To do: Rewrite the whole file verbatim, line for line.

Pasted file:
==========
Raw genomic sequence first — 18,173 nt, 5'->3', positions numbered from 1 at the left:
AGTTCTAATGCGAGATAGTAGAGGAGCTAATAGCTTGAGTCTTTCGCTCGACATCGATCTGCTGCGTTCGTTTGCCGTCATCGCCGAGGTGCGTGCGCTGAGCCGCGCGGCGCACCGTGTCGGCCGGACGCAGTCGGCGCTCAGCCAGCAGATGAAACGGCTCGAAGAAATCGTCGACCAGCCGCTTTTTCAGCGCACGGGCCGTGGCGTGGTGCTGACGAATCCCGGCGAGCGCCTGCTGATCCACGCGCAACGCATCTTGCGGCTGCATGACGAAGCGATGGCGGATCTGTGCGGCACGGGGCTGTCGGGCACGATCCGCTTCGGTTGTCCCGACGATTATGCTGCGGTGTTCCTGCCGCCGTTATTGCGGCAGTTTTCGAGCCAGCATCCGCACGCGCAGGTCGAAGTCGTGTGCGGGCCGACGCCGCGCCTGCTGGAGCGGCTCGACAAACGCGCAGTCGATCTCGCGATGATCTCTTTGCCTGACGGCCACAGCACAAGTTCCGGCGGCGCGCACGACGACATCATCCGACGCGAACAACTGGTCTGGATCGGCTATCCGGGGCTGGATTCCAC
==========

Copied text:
Raw genomic sequence first — 18,173 nt, 5'->3', positions numbered from 1 at the left:
AGTTCTAATGCGAGATAGTAGAGGAGCTAATAGCTTGAGTCTTTCGCTCGACATCGATCTGCTGCGTTCGTTTGCCGTCATCGCCGAGGTGCGTGCGCTGAGCCGCGCGGCGCACCGTGTCGGCCGGACGCAGTCGGCGCTCAGCCAGCAGATGAAACGGCTCGAAGAAATCGTCGACCAGCCGCTTTTTCAGCGCACGGGCCGTGGCGTGGTGCTGACGAATCCCGGCGAGCGCCTGCTGATCCACGCGCAACGCATCTTGCGGCTGCATGACGAAGCGATGGCGGATCTGTGCGGCACGGGGCTGTCGGGCACGATCCGCTTCGGTTGTCCCGACGATTATGCTGCGGTGTTCCTGCCGCCGTTATTGCGGCAGTTTTCGAGCCAGCATCCGCACGCGCAGGTCGAAGTCGTGTGCGGGCCGACGCCGCGCCTGCTGGAGCGGCTCGACAAACGCGCAGTCGATCTCGCGATGATCTCTTTGCCTGACGGCCACAGCACAAGTTCCGGCGGCGCGCACGACGACATCATCCGACGCGAACAACTGGTCTGGATCGGCTATCCGGGGCTGGATTCCAC